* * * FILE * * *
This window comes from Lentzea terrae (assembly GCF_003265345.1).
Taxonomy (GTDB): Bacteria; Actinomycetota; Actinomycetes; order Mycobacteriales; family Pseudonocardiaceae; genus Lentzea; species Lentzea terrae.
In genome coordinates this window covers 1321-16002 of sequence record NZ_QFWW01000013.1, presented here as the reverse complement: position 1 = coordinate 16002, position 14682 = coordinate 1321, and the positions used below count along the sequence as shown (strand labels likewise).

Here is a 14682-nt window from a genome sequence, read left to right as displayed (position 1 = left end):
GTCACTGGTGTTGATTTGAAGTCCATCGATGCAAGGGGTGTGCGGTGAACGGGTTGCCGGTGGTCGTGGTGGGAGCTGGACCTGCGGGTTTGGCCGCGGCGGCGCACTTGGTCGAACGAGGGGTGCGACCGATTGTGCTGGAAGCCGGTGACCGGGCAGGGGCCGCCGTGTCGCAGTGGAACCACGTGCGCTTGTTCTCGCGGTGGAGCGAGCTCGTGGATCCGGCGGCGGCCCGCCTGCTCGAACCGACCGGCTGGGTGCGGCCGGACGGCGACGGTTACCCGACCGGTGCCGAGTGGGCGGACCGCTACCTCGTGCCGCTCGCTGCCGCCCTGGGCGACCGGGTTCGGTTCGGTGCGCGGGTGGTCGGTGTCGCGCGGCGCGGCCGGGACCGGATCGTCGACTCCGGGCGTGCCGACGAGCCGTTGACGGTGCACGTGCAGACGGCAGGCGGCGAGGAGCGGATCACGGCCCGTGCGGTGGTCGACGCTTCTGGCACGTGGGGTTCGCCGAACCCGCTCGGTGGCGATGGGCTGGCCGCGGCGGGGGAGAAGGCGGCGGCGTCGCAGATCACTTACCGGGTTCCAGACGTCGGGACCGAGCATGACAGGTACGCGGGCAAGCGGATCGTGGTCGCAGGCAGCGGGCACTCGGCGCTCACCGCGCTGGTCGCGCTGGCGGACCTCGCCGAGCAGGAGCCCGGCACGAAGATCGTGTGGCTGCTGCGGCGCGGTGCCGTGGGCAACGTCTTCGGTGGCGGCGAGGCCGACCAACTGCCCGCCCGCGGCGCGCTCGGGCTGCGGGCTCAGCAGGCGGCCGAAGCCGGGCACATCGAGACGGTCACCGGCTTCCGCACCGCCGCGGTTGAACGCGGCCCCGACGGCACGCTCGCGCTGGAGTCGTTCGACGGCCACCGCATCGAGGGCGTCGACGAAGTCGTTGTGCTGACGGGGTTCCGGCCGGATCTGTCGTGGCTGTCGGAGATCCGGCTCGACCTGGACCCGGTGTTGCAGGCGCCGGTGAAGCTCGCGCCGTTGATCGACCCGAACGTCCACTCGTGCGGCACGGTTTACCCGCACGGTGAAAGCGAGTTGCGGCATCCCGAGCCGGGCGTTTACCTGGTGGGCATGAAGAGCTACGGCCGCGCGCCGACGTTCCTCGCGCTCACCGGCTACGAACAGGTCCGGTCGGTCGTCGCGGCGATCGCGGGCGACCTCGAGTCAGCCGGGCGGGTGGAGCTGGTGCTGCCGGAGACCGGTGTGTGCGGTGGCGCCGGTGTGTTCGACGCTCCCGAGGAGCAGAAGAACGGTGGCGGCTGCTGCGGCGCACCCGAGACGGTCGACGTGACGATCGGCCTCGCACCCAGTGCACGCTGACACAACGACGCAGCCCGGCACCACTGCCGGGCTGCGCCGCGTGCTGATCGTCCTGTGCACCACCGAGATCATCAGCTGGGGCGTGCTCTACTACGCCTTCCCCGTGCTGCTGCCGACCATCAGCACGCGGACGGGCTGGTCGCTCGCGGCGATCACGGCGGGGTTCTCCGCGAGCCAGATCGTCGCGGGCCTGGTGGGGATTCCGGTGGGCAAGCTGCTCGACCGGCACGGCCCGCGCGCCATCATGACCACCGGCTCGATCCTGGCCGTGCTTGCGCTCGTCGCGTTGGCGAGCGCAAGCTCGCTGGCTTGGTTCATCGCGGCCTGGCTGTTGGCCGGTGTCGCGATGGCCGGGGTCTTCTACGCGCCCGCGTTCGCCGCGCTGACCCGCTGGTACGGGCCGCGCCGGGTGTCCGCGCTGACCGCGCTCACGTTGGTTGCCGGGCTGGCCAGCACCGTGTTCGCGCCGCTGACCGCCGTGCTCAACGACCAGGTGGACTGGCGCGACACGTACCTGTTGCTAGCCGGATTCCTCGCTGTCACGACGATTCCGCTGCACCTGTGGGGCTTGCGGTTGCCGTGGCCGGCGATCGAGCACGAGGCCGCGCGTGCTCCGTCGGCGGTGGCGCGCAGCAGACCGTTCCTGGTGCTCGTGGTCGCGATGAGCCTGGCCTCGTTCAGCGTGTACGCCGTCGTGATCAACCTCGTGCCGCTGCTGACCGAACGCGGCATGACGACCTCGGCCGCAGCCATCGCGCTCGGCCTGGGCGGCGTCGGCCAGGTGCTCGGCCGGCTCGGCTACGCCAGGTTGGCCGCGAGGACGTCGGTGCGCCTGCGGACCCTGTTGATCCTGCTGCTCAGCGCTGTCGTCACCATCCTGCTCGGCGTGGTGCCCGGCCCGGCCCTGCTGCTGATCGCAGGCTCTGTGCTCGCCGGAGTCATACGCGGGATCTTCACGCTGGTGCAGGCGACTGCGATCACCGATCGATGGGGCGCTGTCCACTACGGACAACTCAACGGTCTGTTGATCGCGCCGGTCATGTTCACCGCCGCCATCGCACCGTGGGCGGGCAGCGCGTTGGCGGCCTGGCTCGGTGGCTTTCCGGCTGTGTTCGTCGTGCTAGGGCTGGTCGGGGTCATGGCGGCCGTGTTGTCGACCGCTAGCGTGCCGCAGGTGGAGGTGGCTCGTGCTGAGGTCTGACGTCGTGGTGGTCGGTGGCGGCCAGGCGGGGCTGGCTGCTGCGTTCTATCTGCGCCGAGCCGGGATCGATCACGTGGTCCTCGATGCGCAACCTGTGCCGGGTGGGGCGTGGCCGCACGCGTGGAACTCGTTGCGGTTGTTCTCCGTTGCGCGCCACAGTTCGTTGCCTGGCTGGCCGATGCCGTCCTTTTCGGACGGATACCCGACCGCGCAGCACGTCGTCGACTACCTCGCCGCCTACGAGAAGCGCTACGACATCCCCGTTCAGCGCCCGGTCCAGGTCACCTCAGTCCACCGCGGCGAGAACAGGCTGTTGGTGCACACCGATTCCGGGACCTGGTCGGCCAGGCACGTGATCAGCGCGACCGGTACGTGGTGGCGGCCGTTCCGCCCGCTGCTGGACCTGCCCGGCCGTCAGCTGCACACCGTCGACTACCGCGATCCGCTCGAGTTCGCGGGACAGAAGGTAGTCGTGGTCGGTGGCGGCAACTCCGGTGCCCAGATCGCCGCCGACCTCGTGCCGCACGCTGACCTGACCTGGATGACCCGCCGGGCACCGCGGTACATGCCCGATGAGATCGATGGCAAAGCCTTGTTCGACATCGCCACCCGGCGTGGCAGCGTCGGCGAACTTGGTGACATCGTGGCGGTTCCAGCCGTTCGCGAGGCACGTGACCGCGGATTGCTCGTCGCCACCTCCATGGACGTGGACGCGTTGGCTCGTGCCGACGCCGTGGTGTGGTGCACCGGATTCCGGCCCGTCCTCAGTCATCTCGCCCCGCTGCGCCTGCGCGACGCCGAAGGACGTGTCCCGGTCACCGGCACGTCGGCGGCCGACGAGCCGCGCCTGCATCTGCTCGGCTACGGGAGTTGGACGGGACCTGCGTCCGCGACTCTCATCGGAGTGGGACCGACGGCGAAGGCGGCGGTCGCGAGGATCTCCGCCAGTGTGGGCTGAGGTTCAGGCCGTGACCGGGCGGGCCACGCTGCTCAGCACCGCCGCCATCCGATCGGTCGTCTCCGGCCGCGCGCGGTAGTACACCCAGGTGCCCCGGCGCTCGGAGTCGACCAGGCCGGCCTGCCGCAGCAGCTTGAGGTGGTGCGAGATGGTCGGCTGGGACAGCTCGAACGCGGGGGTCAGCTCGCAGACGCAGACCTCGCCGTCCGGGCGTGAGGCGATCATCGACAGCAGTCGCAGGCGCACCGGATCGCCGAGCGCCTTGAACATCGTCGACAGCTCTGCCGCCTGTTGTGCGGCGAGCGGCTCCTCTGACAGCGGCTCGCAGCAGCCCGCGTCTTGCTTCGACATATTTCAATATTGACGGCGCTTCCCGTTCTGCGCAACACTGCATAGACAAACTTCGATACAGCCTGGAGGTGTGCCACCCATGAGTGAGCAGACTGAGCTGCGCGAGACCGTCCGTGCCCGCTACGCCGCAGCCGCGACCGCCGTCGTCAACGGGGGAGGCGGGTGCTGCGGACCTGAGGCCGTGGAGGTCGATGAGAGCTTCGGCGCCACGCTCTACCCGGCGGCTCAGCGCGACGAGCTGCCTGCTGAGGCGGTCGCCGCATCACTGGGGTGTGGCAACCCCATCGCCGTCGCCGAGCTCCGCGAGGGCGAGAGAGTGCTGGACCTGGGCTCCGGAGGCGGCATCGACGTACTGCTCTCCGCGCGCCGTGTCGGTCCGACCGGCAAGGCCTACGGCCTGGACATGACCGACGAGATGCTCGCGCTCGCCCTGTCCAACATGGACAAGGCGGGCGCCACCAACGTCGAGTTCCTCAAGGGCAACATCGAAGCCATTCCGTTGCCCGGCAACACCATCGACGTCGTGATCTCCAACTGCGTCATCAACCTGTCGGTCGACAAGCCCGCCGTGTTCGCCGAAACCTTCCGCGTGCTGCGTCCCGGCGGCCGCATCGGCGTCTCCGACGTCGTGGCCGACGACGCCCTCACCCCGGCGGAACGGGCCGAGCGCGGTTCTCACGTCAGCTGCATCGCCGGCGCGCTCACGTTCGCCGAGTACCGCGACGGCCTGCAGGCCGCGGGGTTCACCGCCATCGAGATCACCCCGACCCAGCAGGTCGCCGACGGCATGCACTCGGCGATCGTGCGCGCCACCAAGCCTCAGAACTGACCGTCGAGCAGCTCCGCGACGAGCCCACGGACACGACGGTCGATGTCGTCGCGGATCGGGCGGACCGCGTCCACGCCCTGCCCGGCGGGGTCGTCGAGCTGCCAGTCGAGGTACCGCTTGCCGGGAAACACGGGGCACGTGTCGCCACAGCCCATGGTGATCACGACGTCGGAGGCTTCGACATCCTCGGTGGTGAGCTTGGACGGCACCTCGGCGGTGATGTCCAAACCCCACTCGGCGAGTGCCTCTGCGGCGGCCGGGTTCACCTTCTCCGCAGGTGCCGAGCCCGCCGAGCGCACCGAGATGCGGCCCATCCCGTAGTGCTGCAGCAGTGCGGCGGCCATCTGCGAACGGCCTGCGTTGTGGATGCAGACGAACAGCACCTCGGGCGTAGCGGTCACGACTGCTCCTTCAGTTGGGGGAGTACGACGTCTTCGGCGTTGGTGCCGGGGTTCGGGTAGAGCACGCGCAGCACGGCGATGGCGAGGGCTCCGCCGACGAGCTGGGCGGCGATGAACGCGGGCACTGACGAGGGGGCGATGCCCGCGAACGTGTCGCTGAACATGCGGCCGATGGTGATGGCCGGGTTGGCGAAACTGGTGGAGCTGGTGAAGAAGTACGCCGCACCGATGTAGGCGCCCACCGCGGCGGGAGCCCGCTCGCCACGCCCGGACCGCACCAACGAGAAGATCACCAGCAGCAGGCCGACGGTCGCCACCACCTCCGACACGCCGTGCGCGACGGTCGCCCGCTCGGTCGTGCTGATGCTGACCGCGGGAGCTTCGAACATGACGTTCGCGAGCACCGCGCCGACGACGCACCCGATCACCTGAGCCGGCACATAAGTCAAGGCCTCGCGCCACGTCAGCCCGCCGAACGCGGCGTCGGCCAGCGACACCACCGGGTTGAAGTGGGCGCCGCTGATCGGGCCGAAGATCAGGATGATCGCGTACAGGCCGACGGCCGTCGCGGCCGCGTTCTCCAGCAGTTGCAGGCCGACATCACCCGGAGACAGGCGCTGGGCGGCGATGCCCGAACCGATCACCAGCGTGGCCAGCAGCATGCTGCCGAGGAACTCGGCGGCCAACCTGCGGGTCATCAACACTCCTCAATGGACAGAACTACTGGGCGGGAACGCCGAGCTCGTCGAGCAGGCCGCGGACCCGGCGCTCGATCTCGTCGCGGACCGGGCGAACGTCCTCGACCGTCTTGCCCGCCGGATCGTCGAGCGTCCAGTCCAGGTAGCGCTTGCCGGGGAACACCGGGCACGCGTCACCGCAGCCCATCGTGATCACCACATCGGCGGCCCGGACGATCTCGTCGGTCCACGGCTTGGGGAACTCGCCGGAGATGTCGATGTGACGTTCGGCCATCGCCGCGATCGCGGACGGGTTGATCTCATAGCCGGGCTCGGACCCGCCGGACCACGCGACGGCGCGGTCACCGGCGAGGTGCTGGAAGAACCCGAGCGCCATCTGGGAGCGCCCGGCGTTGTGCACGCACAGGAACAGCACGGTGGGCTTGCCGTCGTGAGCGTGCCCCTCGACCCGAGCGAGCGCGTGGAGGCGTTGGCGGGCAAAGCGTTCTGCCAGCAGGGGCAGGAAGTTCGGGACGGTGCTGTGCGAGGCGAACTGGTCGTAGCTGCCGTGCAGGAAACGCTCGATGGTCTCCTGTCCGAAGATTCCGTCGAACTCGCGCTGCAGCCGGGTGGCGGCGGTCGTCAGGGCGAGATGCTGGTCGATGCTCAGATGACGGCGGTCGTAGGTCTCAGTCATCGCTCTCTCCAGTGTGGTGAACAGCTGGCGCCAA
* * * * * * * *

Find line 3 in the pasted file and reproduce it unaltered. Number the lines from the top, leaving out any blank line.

In genome coordinates this window covers 1321-16002 of sequence record NZ_QFWW01000013.1, presented here as the reverse complement: position 1 = coordinate 16002, position 14682 = coordinate 1321, and the positions used below count along the sequence as shown (strand labels likewise).